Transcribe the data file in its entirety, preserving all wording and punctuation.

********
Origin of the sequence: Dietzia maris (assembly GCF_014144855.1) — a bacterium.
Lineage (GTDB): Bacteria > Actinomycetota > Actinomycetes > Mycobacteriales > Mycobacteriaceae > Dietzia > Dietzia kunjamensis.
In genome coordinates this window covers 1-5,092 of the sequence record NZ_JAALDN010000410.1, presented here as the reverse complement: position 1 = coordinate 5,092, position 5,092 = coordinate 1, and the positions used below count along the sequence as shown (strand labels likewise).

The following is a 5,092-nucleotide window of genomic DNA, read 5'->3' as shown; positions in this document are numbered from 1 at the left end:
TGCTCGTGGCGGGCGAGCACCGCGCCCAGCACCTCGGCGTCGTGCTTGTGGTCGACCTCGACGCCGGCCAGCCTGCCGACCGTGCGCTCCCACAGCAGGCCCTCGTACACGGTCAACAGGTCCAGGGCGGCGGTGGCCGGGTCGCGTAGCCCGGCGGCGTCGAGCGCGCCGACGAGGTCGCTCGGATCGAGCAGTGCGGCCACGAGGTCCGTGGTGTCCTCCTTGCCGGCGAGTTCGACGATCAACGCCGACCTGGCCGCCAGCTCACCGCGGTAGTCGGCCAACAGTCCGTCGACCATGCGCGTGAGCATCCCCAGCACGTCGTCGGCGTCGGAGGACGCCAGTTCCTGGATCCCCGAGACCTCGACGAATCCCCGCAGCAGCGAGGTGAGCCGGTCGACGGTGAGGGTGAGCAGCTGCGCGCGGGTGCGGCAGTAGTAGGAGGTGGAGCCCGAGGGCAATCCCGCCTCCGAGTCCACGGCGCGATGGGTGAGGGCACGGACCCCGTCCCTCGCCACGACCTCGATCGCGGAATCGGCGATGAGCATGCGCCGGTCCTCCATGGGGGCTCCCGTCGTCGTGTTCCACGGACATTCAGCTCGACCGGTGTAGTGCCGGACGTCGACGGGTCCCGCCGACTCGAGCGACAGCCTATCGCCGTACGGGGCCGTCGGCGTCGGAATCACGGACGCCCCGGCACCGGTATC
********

Origin of the sequence: Dietzia maris (assembly GCF_014144855.1) — a bacterium.
Lineage (GTDB): Bacteria > Actinomycetota > Actinomycetes > Mycobacteriales > Mycobacteriaceae > Dietzia > Dietzia kunjamensis.
In genome coordinates this window covers 1-5,092 of the sequence record NZ_JAALDN010000410.1, presented here as the reverse complement: position 1 = coordinate 5,092, position 5,092 = coordinate 1, and the positions used below count along the sequence as shown (strand labels likewise).

The following is a 5,092-nucleotide window of genomic DNA, read 5'->3' as shown; positions in this document are numbered from 1 at the left end:
TGCTCGTGGCGGGCGAGCACCGCGCCCAGCACCTCGGCGTCGTGCTTGTGGTCGACCTCGACGCCGGCCAGCCTGCCGACCGTGCGCTCCCACAGCAGGCCCTCGTACACGGTCAACAGGTCCAGGGCGGCGGTGGCCGGGTCGCGTAGCCCGGCGGCGTCGAGCGCGCCGACGAGGTCGCTCGGATCGAGCAGTGCGGCCACGAGGTCCGTGGTGTCCTCCTTGCCGGCGAGTTCGACGATCAACGCCGACCTGGCCGCCAGCTCACCGCGGTAGTCGGCCAACAGTCCGTCGACCATGCGCGTGAGCATCCCCAGCACGTCGTCGGCGTCGGAGGACGCCAGTTCCTGGATCCCCGAGACCTCGACGAATCCCCGCAGCAGCGAGGTGAGCCGGTCGACGGTGAGGGTGAGCAGCTGCGCGCGGGTGCGGCAGTAGTAGGAGGTGGAGCCCGAGGGCAATCCCGCCTCCGAGTCCACGGCGCGATGGGTGAGGGCACGGACCCCGTCCCTCGCCACGACCTCGATCGCGGAATCGGCGATGAGCATGCGCCGGTCCTCCATGGGGGCTCCCGTCGTCGTGTTCCACGGACATTCAGCTCGACCGGTGTAGTGCCGGACGTCGACGGGTCCCGCCGACTCGAGCGACAGCCTATCGCCGTACGGGGCCGTCGGCGTCGGAATCACGGACGCCCCGGCACCGGTATC